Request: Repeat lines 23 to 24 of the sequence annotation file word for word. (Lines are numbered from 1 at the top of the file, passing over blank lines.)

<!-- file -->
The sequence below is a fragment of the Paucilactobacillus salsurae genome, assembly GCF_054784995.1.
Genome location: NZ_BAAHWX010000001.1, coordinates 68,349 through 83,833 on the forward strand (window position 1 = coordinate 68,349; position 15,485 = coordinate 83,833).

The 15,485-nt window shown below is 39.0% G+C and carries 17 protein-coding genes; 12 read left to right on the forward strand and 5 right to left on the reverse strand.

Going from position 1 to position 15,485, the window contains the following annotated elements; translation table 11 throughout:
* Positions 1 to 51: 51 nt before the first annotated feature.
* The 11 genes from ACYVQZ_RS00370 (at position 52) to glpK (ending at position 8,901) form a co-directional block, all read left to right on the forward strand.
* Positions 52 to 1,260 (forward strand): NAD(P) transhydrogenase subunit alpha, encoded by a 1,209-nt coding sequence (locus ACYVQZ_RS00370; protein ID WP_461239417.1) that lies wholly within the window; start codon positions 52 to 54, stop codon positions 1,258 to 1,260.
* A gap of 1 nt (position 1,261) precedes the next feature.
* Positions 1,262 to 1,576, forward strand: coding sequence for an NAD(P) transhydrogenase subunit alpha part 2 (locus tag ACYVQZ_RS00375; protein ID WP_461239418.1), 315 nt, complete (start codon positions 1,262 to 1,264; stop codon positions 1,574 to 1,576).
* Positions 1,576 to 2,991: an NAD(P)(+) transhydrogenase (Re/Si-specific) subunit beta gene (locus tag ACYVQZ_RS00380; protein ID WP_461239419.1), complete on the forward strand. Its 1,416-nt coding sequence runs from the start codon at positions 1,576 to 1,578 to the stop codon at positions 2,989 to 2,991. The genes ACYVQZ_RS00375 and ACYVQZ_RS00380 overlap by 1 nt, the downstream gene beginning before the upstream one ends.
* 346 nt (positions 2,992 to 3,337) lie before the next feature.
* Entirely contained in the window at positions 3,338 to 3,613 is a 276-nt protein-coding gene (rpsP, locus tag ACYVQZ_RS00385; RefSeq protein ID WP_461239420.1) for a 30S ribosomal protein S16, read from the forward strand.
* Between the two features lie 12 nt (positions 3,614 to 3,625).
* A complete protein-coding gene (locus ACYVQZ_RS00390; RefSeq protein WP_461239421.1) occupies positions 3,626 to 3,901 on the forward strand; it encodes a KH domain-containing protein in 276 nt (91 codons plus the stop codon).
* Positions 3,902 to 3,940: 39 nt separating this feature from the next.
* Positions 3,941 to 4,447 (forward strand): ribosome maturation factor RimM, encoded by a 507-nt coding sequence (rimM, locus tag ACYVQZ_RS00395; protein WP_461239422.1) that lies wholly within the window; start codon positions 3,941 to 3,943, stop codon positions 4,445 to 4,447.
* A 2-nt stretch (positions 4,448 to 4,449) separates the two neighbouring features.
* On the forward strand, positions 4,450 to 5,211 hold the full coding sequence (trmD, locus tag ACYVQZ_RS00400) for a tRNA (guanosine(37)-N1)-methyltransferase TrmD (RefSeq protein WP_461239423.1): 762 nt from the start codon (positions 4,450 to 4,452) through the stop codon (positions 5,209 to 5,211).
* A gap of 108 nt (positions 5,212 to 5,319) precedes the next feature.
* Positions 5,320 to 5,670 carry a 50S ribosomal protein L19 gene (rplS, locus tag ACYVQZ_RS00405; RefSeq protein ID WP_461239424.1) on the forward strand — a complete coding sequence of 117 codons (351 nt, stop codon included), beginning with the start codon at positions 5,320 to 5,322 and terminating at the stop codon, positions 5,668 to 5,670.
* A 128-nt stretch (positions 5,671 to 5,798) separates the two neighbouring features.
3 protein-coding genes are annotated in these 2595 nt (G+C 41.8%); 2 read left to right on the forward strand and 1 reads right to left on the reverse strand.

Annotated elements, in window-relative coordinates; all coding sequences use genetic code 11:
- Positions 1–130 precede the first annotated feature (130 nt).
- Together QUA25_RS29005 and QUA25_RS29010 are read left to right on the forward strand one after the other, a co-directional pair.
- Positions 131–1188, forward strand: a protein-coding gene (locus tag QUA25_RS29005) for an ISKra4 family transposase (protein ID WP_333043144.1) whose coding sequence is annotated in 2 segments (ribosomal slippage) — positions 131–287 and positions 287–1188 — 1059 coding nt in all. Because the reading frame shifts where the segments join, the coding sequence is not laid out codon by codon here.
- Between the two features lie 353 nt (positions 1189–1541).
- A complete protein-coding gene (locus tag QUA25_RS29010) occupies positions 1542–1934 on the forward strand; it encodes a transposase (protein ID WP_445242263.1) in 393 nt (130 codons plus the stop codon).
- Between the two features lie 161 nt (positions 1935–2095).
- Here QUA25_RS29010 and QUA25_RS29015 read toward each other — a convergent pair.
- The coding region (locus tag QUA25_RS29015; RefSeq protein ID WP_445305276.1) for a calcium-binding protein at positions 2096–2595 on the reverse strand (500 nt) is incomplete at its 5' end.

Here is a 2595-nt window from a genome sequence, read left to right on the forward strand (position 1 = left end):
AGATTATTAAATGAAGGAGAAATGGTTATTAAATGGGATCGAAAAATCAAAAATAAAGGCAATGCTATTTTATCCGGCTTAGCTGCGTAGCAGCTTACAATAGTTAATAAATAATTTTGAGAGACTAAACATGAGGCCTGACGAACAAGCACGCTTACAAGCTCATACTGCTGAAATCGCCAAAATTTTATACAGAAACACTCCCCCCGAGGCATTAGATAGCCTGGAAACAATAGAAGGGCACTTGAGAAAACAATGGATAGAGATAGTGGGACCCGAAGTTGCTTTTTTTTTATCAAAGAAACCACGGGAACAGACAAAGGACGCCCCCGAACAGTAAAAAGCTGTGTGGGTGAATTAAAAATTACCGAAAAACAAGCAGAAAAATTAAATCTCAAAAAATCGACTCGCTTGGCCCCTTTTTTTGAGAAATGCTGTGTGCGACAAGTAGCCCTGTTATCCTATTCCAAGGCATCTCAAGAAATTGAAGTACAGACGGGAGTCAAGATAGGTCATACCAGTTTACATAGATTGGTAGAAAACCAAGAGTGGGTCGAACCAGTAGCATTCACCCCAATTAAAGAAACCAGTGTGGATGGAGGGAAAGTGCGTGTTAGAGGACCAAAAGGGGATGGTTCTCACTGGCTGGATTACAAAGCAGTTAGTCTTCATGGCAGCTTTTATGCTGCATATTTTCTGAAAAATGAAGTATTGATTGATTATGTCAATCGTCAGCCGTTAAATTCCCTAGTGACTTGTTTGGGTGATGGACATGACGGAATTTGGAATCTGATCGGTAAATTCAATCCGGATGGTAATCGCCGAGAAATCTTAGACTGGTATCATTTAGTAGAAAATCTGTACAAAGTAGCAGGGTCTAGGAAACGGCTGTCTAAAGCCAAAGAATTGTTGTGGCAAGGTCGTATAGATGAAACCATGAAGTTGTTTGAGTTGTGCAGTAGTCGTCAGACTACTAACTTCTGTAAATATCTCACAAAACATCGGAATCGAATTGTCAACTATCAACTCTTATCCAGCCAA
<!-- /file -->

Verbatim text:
Annotated elements, in window-relative coordinates; all coding sequences use genetic code 11:
- Positions 1–130 precede the first annotated feature (130 nt).